Huge trapezoidal grille and wing-shaped headlights with LED daytime running lights give the new Corsa a refreshingly bold pose.
Huge trapezoidal grille and wing-shaped headlights with LED daytime running lights give the new Corsa a refreshingly bold pose.

Bold Corsa has a gem of an engine

By Jason Woosey Time of article published Apr 30, 2015

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ROAD TEST:

Opel Corsa 1.0T Enjoy

Johannesburg - Once a popular choice among those seeking something fairly sporty on a budget, Opel appears well on its way to regaining its mojo at all ends of the spectrum, whether we’re talking classy “boutique” hatches named after the company’s founder or those pulse-raising OPC banshees that have more than earned that lightning strike through their badges.

Even the more sensible bread and butter products are getting their turn at the rejuvenation spa, with the new Corsa promising to shake things up in the compact hatch segment.

That said, I’m not quite convinced about the “all-new” label that Opel places on this latest Corsa. Sure, there’s an advanced new turbo engine under the bonnet and Opel has redesigned the cabin as well as every chassis component and body panel. Yet to save some money, Opel retained its predecessor’s body structure and, looking at the side and rear views, it becomes obvious that the designers didn’t have much free rein. Not that it looks bad, I just don’t think it’s a big improvement over the previous Corsa. It’s a different story up front though, where a huge trapezoidal grille and wing-shaped headlights with LED daytime running lights give it a refreshingly bold pose.

That revolution continues on the other side of that striking face, with Opel’s all-new one-litre direct injection turbopetrol engine fitted to all three versions and mated to a six-speed manual gearbox. Opel has ploughed considerable resources into making this the most refined three-cylinder on the block and it really shows. Despite the three-pot configuration, this little engine is so quiet and smooth-running that it really just becomes a distant hum in the background. There’s virtually no lag on pull-away, even at altitude, and it’s punchy at the bottom end, with its 170Nm of twisting force available from 1800-4500rpm.

With 85kW on tap, it’s also among the most powerful engines in its class, giving away only 7kW to Ford’s 1.0T EcoBoost, and the resulting performance is satisfying, a good few notches above the entry-level norm. Consumption is not half bad either; my car registered 7.6 litres per 100km after a few days of the urban traffic grind. When I finally got a chance to stretch its legs on a short highway stint, the Corsa bombed along quietly at low revs and I have little doubt that a longer stretch would have brought that aforementioned consumption number down considerably.

The rest of the package is also well sorted, particularly the ride, which is easily among the best in the compact class. What’s more, the steering has a solid and weighty feel and if you have rubber arms that prefer a light and loose feel, there’s a City button for you on the dash. The driving position is comfortable, and the pedals well spaced, but I wish they’d added a footrest.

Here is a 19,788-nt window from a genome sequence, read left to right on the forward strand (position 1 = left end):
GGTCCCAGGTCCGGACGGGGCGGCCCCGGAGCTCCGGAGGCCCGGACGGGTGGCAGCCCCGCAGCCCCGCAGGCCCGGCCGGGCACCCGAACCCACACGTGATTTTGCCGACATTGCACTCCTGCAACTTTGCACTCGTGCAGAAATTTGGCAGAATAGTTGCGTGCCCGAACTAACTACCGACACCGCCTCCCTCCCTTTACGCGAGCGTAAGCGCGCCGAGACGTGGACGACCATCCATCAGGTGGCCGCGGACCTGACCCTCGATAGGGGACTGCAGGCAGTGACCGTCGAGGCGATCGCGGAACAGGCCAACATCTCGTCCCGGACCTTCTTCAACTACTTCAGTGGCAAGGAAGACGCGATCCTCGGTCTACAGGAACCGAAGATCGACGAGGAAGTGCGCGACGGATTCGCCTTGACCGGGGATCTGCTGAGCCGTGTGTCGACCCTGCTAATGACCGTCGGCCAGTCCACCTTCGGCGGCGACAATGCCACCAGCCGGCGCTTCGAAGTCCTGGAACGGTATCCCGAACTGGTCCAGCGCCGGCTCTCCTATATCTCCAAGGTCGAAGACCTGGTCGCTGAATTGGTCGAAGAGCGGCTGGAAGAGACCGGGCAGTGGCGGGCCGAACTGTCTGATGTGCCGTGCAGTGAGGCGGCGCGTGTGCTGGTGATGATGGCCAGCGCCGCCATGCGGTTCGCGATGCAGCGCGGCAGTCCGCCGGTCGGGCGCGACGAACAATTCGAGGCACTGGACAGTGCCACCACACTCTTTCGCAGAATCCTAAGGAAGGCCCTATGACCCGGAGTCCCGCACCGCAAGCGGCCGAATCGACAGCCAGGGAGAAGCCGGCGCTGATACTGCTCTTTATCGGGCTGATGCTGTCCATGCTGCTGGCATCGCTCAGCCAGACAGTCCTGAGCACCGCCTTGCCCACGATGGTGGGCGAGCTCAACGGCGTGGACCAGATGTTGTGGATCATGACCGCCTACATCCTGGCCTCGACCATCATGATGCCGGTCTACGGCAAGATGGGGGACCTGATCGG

I’ll bet money that whichever GM bean-counter decided to leave this out has not driven a manual car in the past 10 years, if ever.

Thankfully they know well enough not to skimp on the cabin furnishings and hence this Corsa has a new dashboard with higher-quality materials, and the mid to upper section features that touchy-feely slush-moulded surfacing that’s all the rage these days. It’s hard to fault it without resorting to nitpicking because Opel’s interior decorators have done a rather decent job in here, but the Adam’s uber-cool cabin has shown me what Opel is capable of and the Corsa’s dashboard and steering wheel design just seem a bit boring by comparison. Some of the controls and surfaces lower down on the dash also look rather cheap.

The level of features depends on which of the three grades you choose and while the base Essentia seems bare as a cave, even making you pay extra for an aircon, audio and bluetooth, the mid-range Enjoy featured here gives you all that and sweetens the deal with 16-inch alloy rims, multi-function steering wheel and driver information system.

Our car was optioned up with GM’s Intellilink infotainment system, linked to a seven-inch touch-screen and ready to talk to your smartphone. Pair it up to your device and you can have BringGo navigation with live traffic updates and Google search as well as Stitcher internet radio.

VERDICT

At R216 200, the Corsa Enjoy is cheaper and more powerful than the 66kW VW Polo 1.2 TSI Comfortline (R223 700) but can’t quite match the VW’s overall feeling of class and quality in my opinion.

Yet the other two cars I’d consider here, the Ford Fiesta 1.0T Trend and Mazda2 1.5 Dynamic, both cost just under R200 000 and seem to offer better bang for the buck. The new Corsa isn’t quite a benchmark setter, then, yet its sporty looks, refined road manners and its gem of an engine still make it well worth a place on your shortlist.

FACTS

Opel Corsa 1.0T Enjoy

Engine: 1-litre, 3-cylinder turbopetrol

Gearbox: Six-speed manual

Power: 85kW @ 5000-6000rpm

Torque: 170Nm @ 1800-4500rpm

0-100km/h (claimed): 10.3 seconds

Top speed (claimed): 195km/h

Consumption (claimed): 5.0 litres per 100km

Price: R216 200

Warranty: 5-year/120 000km

Service plan: 3-year/60 000km

ALTERNATIVES

Ford Fiesta 1.0T Trend (92kW/170Nm) - R199 900

Honda Jazz 1.5 Elegance (88kW/145Nm) - R241 900

Hyundai i20 1.4 Fluid (74kW/133Nm) - R207 900

Kia Rio hatch 1.4 Tec (79kW/135Nm) - R241 900

Mazda2 1.5 Dynamic (82kW/145Nm) - R199 900

Renault Clio 0.9T Dynamique (70kW/150Nm) - R219 900

Toyota Yaris 1.3 (73kW/125Nm) - R194 800

VW Polo 1.2 TSI Comfortline (66kW/160Nm) - R223 700

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